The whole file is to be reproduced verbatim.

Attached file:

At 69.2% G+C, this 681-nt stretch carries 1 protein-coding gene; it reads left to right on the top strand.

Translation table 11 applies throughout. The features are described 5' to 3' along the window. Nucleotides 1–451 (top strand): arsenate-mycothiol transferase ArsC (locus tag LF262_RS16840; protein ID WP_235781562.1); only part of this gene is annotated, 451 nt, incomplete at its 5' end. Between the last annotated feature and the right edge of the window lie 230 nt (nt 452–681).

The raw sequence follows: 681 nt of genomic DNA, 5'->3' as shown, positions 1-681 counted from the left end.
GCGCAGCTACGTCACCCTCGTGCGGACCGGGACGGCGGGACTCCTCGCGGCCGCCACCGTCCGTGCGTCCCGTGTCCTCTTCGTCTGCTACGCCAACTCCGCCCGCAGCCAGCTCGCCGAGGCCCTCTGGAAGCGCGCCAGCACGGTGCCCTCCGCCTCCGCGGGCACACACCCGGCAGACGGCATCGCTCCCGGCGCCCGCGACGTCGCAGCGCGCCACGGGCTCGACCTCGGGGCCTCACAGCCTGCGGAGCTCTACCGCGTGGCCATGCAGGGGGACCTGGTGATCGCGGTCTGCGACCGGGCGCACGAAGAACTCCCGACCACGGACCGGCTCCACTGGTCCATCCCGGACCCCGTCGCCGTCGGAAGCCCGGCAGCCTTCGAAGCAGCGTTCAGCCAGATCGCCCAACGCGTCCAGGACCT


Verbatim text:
At 69.2% G+C, this 681-nt stretch carries 1 protein-coding gene; it reads left to right on the top strand.

Translation table 11 applies throughout. The features are described 5' to 3' along the window. Nucleotides 1–451 (top strand): arsenate-mycothiol transferase ArsC (locus tag LF262_RS16840; protein ID WP_235781562.1); only part of this gene is annotated, 451 nt, incomplete at its 5' end. Between the last annotated feature and the right edge of the window lie 230 nt (nt 452–681).

The raw sequence follows: 681 nt of genomic DNA, 5'->3' as shown, positions 1-681 counted from the left end.
GCGCAGCTACGTCACCCTCGTGCGGACCGGGACGGCGGGACTCCTCGCGGCCGCCACCGTCCGTGCGTCCCGTGTCCTCTTCGTCTGCTACGCCAACTCCGCCCGCAGCCAGCTCGCCGAGGCCCTCTGGAAGCGCGCCAGCACGGTGCCCTCCGCCTCCGCGGGCACACACCCGGCAGACGGCATCGCTCCCGGCGCCCGCGACGTCGCAGCGCGCCACGGGCTCGACCTCGGGGCCTCACAGCCTGCGGAGCTCTACCGCGTGGCCATGCAGGGGGACCTGGTGATCGCGGTCTGCGACCGGGCGCACGAAGAACTCCCGACCACGGACCGGCTCCACTGGTCCATCCCGGACCCCGTCGCCGTCGGAAGCCCGGCAGCCTTCGAAGCAGCGTTCAGCCAGATCGCCCAACGCGTCCAGGACCT